A doctor has been cleared of any misconduct in his treatment of a teenage girl who committed self harm one week after being discharged from his clinic.

Dr Tony Livesey - a national authority on deliberate self harm - was found by a disciplinary panel not to have undermined the mental stability of the 14-year-old when he removed her from the specialist health unit in Sheffield.

A General Medical Council fitness to practise panel also ruled that allegations that the discharge was at short notice and was inconsistent with her agreed care plan were not proved.

The consultant child and adolescent psychiatrist was said by the girl's father to have been "flippant, unprofessional and rude" during various meetings with him at Oakwood Young People's Centre in May and June 2009.

Panel chairman Dr Roger Ferguson said that although they accepted the evidence of staff, this was not the case.

He said: "The panel accepts Mr S (the girl's father) had high levels of anxiety regarding his daughter's wellbeing.

"He may have believed that he was acting in her best interests in questioning aspects of her in-patient care. However, as the admission proceeded, his anxieties were expressed in a dysfunctional way and this undermined the therapeutic relationship with the staff at Oakwood."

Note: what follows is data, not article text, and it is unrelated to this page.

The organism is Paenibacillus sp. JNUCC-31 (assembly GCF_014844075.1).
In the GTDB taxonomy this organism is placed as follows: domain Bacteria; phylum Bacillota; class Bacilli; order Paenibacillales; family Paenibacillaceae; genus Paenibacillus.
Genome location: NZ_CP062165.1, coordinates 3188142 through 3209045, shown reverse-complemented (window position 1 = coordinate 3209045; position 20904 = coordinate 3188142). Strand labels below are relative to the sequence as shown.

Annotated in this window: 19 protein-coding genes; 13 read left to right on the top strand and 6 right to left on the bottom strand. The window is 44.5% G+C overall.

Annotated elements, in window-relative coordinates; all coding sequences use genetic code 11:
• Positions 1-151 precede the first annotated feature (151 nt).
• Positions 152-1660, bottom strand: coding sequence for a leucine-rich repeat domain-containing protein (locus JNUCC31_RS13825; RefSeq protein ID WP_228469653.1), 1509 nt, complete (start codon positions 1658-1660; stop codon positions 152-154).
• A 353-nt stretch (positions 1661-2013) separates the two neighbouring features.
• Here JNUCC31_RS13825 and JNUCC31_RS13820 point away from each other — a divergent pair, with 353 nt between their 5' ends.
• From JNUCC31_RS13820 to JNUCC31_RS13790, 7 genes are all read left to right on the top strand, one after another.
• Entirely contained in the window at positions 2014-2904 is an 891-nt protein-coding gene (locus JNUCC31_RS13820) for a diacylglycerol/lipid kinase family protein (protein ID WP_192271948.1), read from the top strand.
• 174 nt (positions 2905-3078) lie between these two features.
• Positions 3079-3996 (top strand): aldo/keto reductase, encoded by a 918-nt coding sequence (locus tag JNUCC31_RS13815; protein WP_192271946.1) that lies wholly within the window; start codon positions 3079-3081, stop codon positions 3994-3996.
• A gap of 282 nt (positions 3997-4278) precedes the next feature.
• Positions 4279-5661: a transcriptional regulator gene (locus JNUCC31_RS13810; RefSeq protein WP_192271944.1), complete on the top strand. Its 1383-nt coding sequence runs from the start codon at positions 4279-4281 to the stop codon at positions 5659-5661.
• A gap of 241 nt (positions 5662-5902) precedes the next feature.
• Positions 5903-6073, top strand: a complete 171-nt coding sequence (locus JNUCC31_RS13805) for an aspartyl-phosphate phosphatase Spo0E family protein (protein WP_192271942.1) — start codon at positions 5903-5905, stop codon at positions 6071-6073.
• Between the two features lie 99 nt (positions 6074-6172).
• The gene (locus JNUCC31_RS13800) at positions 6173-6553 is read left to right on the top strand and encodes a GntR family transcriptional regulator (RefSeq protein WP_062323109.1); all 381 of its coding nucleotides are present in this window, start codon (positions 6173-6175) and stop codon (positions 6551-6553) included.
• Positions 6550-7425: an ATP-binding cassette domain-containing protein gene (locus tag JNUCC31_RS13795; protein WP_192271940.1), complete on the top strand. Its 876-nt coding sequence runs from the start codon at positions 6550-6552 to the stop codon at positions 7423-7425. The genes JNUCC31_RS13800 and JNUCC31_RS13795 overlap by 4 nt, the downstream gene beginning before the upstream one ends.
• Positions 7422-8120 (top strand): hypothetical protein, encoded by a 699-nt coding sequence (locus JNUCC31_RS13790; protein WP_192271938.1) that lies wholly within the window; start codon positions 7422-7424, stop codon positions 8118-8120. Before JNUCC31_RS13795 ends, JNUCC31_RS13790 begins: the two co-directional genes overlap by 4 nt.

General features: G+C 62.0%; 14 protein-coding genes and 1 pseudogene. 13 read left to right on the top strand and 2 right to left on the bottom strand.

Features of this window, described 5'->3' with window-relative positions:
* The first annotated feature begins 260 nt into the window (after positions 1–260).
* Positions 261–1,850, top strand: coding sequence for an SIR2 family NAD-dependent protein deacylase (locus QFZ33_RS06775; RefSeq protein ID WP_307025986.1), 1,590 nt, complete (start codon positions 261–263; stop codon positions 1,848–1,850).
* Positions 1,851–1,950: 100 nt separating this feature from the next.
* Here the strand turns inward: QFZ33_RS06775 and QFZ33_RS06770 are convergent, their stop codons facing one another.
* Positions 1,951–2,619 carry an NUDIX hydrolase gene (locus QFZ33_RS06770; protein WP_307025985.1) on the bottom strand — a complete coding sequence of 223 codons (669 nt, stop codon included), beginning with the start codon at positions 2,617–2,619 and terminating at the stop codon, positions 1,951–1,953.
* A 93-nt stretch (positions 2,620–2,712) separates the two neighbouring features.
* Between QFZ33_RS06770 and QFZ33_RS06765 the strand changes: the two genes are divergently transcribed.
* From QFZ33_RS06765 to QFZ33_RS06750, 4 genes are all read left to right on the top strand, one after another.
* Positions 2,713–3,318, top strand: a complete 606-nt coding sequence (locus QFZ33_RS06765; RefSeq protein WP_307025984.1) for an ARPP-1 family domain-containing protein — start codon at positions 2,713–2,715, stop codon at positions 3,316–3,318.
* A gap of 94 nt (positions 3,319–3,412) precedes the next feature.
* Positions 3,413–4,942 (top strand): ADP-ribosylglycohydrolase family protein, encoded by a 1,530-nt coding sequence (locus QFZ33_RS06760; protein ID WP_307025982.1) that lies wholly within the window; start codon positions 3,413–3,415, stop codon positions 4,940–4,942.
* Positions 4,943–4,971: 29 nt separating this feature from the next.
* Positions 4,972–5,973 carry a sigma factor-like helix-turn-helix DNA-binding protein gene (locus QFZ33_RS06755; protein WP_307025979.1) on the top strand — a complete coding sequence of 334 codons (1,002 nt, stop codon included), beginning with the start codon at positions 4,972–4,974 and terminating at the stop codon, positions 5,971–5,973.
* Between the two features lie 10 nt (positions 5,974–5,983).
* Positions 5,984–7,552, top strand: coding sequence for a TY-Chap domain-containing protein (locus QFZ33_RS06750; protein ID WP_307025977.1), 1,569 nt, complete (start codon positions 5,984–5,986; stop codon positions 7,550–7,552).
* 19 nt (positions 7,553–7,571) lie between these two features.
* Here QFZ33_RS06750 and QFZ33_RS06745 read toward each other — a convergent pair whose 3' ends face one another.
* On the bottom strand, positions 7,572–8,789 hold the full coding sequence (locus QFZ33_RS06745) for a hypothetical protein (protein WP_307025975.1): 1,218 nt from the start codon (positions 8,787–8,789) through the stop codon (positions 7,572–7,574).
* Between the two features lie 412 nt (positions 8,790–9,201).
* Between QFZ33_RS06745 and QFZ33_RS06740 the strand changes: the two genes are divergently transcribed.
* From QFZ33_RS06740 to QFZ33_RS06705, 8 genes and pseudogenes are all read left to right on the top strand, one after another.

The girl took up to five paracetamol tablets a week after being discharged from the unit after Dr Livesey told her parents their relationship with him had broken down and a lack of trust was irretrievable.

In the panel's judgment, Dr Ferguson said it was no longer suggested there was a direct link between the self-harming episode and the discharge of the girl, known as Patient A.

He said: "There is evidence that Patient A's situation was evolving rapidly and that there was a risk of her mental health deteriorating if she remained at Oakwood due to the total relationship breakdown between the team and her family and the dissatisfaction with her care at that point."

The panel, sitting in Manchester, concluded that Dr Livesey's fitness to practise was not impaired.

A charge that the discharge was not clinically indicated was withdrawn.